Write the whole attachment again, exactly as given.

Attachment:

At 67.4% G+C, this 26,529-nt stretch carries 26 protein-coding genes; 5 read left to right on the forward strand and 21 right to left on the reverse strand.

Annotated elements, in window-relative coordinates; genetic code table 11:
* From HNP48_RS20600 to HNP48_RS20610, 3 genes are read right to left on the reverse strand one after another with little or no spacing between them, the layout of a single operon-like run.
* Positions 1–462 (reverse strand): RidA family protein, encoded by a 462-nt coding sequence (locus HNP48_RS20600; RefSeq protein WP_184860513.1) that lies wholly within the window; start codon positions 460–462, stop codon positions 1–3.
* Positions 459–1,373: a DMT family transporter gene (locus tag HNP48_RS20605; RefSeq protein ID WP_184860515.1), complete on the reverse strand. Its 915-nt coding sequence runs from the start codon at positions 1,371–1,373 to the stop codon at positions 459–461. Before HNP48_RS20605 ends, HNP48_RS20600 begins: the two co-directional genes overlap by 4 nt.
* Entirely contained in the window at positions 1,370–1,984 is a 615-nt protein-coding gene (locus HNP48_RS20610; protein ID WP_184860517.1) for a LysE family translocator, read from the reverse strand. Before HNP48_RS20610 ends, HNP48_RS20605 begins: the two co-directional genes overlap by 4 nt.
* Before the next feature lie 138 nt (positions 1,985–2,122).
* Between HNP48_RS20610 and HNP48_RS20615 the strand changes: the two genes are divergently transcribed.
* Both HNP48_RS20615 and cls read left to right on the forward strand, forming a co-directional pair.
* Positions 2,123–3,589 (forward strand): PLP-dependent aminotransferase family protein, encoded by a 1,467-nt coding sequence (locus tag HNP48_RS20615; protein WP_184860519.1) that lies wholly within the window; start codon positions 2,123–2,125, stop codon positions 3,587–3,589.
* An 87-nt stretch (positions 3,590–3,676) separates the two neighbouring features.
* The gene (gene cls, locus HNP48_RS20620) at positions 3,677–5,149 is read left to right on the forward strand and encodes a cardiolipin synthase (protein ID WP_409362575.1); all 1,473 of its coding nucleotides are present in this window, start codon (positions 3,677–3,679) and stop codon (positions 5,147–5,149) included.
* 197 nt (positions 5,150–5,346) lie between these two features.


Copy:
At 67.4% G+C, this 26,529-nt stretch carries 26 protein-coding genes; 5 read left to right on the forward strand and 21 right to left on the reverse strand.

Annotated elements, in window-relative coordinates; genetic code table 11:
* From HNP48_RS20600 to HNP48_RS20610, 3 genes are read right to left on the reverse strand one after another with little or no spacing between them, the layout of a single operon-like run.
* Positions 1–462 (reverse strand): RidA family protein, encoded by a 462-nt coding sequence (locus HNP48_RS20600; RefSeq protein WP_184860513.1) that lies wholly within the window; start codon positions 460–462, stop codon positions 1–3.
* Positions 459–1,373: a DMT family transporter gene (locus tag HNP48_RS20605; RefSeq protein ID WP_184860515.1), complete on the reverse strand. Its 915-nt coding sequence runs from the start codon at positions 1,371–1,373 to the stop codon at positions 459–461. Before HNP48_RS20605 ends, HNP48_RS20600 begins: the two co-directional genes overlap by 4 nt.
* Entirely contained in the window at positions 1,370–1,984 is a 615-nt protein-coding gene (locus HNP48_RS20610; protein ID WP_184860517.1) for a LysE family translocator, read from the reverse strand. Before HNP48_RS20610 ends, HNP48_RS20605 begins: the two co-directional genes overlap by 4 nt.
* Before the next feature lie 138 nt (positions 1,985–2,122).
* Between HNP48_RS20610 and HNP48_RS20615 the strand changes: the two genes are divergently transcribed.
* Both HNP48_RS20615 and cls read left to right on the forward strand, forming a co-directional pair.
* Positions 2,123–3,589 (forward strand): PLP-dependent aminotransferase family protein, encoded by a 1,467-nt coding sequence (locus tag HNP48_RS20615; protein WP_184860519.1) that lies wholly within the window; start codon positions 2,123–2,125, stop codon positions 3,587–3,589.
* An 87-nt stretch (positions 3,590–3,676) separates the two neighbouring features.
* The gene (gene cls, locus HNP48_RS20620) at positions 3,677–5,149 is read left to right on the forward strand and encodes a cardiolipin synthase (protein ID WP_409362575.1); all 1,473 of its coding nucleotides are present in this window, start codon (positions 3,677–3,679) and stop codon (positions 5,147–5,149) included.
* 197 nt (positions 5,150–5,346) lie between these two features.